Hunter argues the sought after chief law enforcement officer’s records are not public.
“…the ORA allows for the possibility that a court might find that the public interest in disclosure is greater than the public interest in denial of access to the records in question. Plaintiff’s Petition makes no factual allegation showing that to be the case here,” Hunter asserts in the filing.
Hunter claims release of the audit would undermine the State’s ability to engage confidential informants in uncovering and developing cases involving activities such as fraud, bribery, public corruption, unlawful access to housing or employment or other crimes. He states in his argument, the disclosure of records would risk the identities of individuals victimized by crimes and would have a “chilling effect” on other state’s willingness to partner with the OAG in multi-state litigation.
As OAG, Hunter serves as the lawyer to the State, its agencies, and employees and he also contends if production of privileged and confidential attorney-client communications is compelled by the court, it could severely damage a client’s ability to speak candidly.
“All of these public interests are significant, and all weigh in favor of denial of the records sought by the Plaintiff here,” Hunter wrote.
The AG asserts the work of the multicounty grand jury is not disclosable pursuant to the Multi-County Grand Jury Act, which compels witness testimony and production of documents only disclosed at the AG’s sole discretion, as he considers essential to public interest and effective law enforcement.
“To violate the solemnity of that body and its records would endanger the people of Oklahoma and their justice system,” Hunter wrote.
Hunter argues the Attorney General is presumed to have acted lawfully and has specifically stated reasons for denial of the records.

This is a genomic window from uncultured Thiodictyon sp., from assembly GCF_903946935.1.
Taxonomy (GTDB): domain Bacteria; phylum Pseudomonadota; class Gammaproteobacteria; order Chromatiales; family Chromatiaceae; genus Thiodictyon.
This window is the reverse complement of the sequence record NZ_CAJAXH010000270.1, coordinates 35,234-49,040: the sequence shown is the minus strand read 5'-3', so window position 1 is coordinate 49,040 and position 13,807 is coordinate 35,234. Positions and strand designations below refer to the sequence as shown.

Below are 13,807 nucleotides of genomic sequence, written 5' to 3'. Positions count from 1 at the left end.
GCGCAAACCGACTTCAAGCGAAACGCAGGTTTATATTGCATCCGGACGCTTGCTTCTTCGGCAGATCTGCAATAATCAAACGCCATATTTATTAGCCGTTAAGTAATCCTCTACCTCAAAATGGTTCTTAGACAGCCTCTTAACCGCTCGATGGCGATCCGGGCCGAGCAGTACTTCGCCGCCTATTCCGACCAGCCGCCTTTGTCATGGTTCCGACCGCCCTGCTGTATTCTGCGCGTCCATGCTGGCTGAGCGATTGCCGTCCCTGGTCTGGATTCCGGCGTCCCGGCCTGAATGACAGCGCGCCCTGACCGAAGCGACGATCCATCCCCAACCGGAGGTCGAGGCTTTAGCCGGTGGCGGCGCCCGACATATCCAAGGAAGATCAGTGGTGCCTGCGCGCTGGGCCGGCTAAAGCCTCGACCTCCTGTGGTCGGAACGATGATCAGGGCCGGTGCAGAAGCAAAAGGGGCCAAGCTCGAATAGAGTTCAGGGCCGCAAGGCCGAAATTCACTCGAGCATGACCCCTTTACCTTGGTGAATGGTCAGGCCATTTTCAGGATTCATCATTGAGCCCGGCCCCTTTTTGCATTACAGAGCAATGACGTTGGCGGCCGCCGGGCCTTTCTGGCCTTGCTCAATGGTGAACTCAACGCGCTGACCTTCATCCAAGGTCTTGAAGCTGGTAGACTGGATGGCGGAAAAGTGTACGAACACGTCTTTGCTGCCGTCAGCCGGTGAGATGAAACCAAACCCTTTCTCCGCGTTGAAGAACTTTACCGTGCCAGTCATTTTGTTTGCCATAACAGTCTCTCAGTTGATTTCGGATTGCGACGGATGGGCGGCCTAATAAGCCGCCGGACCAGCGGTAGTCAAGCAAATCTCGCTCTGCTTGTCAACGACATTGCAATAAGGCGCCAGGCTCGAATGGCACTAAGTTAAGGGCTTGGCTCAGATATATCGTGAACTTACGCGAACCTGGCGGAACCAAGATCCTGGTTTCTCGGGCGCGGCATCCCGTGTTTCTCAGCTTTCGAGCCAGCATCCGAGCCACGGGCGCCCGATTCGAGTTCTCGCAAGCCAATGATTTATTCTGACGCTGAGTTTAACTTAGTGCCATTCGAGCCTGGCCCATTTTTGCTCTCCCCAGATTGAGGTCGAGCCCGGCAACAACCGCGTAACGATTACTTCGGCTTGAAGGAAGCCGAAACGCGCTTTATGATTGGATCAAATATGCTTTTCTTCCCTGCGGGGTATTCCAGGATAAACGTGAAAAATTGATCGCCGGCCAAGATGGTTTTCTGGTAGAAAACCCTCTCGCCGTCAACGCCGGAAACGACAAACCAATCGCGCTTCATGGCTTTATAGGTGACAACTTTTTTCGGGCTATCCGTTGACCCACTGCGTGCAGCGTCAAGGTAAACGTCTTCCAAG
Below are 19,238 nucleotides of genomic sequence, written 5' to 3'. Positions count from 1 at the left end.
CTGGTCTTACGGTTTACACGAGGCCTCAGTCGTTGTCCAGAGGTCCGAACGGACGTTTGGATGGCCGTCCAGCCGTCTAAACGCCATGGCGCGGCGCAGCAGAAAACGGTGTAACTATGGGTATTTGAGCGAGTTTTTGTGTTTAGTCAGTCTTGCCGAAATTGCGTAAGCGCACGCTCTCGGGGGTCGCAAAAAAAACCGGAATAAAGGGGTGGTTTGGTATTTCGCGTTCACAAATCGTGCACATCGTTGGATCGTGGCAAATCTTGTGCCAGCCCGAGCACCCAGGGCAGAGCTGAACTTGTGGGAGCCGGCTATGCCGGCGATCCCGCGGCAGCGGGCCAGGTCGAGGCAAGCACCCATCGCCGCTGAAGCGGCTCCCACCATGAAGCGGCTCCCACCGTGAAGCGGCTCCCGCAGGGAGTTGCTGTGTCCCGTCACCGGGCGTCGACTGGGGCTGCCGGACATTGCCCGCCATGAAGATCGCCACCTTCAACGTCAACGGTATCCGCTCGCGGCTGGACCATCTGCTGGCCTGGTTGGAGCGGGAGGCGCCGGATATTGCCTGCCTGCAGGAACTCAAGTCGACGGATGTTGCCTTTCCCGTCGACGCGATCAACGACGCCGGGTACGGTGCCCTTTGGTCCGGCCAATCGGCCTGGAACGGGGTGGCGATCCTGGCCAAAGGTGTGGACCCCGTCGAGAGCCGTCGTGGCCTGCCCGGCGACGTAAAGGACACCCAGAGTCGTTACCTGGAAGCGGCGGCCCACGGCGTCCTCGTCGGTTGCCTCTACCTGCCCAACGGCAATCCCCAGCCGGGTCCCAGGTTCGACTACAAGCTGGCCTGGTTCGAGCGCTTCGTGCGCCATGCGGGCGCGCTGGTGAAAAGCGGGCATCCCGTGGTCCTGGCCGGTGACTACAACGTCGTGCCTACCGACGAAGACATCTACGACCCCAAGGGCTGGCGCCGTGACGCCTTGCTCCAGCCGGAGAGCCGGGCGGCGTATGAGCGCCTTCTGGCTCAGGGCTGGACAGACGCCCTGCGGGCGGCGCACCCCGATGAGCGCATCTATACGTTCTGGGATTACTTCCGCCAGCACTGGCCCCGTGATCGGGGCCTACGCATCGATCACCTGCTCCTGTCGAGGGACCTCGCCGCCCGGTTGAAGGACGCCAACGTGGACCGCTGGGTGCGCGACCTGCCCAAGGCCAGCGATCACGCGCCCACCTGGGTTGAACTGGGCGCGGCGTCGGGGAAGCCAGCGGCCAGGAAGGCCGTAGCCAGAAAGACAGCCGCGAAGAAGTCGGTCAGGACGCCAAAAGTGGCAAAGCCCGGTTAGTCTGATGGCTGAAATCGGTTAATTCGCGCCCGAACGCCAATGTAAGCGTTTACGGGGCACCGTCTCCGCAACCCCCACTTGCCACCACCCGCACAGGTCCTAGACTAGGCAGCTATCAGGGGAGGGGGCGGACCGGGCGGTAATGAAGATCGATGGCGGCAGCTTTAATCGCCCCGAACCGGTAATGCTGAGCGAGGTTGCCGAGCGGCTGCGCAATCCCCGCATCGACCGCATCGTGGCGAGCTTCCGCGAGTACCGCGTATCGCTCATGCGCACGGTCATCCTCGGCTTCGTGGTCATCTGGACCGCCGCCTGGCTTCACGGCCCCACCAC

“Plaintiff appears to argue in its Petition that the Attorney General did not ‘cite the specific exemption relied upon to deny access. However, the Attorney General’s office specifically stated, in response to Plaintiff’s November 14, 2017, Open Records Act request that the records were being withheld under (Oklahoma law) regarding 'the investigative and litigation files of the Attorney General’s Office.' The citation is clear, as is the language of that section of the Open Records Act,” Hunter responded.
The Campaign for Accountability is now reviewing the responses with their legal representatives, according to CfA’s Executive Director Daniel Stevens.
“In addition to what we discussed last week, the Auditor's response also seems to indicate that the Attorney General's Office may have already released the audit to LICRAT,” Stevens said Monday. “If the audit has already been released to LICRAT, then it should be released publicly so everyone can see what it says. The Attorney General should have to answer whether his office has already released the audit. Given the lengths that both Scott Pruitt and Attorney General Hunter have gone to keep this audit secret, it really makes us wonder what exactly is in that audit.”